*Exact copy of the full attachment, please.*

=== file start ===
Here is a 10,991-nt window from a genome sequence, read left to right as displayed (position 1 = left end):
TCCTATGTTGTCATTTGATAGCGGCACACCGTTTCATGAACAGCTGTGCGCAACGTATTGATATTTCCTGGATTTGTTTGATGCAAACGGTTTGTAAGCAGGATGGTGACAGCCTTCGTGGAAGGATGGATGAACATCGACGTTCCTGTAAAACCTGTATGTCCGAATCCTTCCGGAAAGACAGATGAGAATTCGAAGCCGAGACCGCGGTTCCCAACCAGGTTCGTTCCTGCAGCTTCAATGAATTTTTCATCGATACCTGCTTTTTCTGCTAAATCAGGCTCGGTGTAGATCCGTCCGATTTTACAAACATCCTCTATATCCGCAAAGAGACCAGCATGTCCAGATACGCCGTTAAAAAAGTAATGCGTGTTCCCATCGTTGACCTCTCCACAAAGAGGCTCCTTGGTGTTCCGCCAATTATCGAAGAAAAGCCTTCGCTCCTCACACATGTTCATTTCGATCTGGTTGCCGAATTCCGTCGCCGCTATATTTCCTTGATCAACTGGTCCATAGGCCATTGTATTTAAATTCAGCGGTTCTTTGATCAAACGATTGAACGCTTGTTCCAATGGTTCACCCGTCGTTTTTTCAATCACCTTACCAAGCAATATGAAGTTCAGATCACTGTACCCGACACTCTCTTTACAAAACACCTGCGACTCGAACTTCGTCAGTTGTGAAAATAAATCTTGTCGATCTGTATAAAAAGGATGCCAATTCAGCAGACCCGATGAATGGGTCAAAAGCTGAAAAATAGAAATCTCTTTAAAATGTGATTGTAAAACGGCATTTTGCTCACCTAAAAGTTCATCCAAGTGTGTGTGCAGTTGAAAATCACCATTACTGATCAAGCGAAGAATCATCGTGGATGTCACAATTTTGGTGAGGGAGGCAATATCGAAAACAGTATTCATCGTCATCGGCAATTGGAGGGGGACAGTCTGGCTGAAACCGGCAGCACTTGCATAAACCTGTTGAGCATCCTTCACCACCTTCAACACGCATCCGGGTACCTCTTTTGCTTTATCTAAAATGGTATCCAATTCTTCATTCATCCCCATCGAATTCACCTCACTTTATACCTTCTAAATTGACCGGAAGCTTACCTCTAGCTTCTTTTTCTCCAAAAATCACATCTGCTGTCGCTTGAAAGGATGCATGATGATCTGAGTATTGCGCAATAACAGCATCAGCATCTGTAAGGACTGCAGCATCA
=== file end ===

Here is a 10,991-nt window from a genome sequence, read left to right as displayed (position 1 = left end):
TCCTATGTTGTCATTTGATAGCGGCACACCGTTTCATGAACAGCTGTGCGCAACGTATTGATATTTCCTGGATTTGTTTGATGCAAACGGTTTGTAAGCAGGATGGTGACAGCCTTCGTGGAAGGATGGATGAACATCGACGTTCCTGTAAAACCTGTATGTCCGAATCCTTCCGGAAAGACAGATGAGAATTCGAAGCCGAGACCGCGGTTCCCAACCAGGTTCGTTCCTGCAGCTTCAATGAATTTTTCATCGATACCTGCTTTTTCTGCTAAATCAGGCTCGGTGTAGATCCGTCCGATTTTACAAACATCCTCTATATCCGCAAAGAGACCAGCATGTCCAGATACGCCGTTAAAAAAGTAATGCGTGTTCCCATCGTTGACCTCTCCACAAAGAGGCTCCTTGGTGTTCCGCCAATTATCGAAGAAAAGCCTTCGCTCCTCACACATGTTCATTTCGATCTGGTTGCCGAATTCCGTCGCCGCTATATTTCCTTGATCAACTGGTCCATAGGCCATTGTATTTAAATTCAGCGGTTCTTTGATCAAACGATTGAACGCTTGTTCCAATGGTTCACCCGTCGTTTTTTCAATCACCTTACCAAGCAATATGAAGTTCAGATCACTGTACCCGACACTCTCTTTACAAAACACCTGCGACTCGAACTTCGTCAGTTGTGAAAATAAATCTTGTCGATCTGTATAAAAAGGATGCCAATTCAGCAGACCCGATGAATGGGTCAAAAGCTGAAAAATAGAAATCTCTTTAAAATGTGATTGTAAAACGGCATTTTGCTCACCTAAAAGTTCATCCAAGTGTGTGTGCAGTTGAAAATCACCATTACTGATCAAGCGAAGAATCATCGTGGATGTCACAATTTTGGTGAGGGAGGCAATATCGAAAACAGTATTCATCGTCATCGGCAATTGGAGGGGGACAGTCTGGCTGAAACCGGCAGCACTTGCATAAACCTGTTGAGCATCCTTCACCACCTTCAACACGCATCCGGGTACCTCTTTTGCTTTATCTAAAATGGTATCCAATTCTTCATTCATCCCCATCGAATTCACCTCACTTTATACCTTCTAAATTGACCGGAAGCTTACCTCTAGCTTCTTTTTCTCCAAAAATCACATCTGCTGTCGCTTGAAAGGATGCATGATGATCTGAGTATTGCGCAATAACAGCATCAGCATCTGTAAGGACTGCAGCATCA